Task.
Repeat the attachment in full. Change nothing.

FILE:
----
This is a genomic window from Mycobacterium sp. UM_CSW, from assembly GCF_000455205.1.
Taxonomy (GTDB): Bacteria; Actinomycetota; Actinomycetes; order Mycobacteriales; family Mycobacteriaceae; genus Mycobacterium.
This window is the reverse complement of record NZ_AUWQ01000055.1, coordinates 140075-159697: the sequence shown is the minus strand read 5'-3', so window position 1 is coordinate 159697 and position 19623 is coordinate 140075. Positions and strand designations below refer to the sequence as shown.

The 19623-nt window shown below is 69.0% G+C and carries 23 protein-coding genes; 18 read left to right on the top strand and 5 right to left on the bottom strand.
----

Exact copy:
This is a genomic window from Mycobacterium sp. UM_CSW, from assembly GCF_000455205.1.
Taxonomy (GTDB): Bacteria; Actinomycetota; Actinomycetes; order Mycobacteriales; family Mycobacteriaceae; genus Mycobacterium.
This window is the reverse complement of record NZ_AUWQ01000055.1, coordinates 140075-159697: the sequence shown is the minus strand read 5'-3', so window position 1 is coordinate 159697 and position 19623 is coordinate 140075. Positions and strand designations below refer to the sequence as shown.

The 19623-nt window shown below is 69.0% G+C and carries 23 protein-coding genes; 18 read left to right on the top strand and 5 right to left on the bottom strand.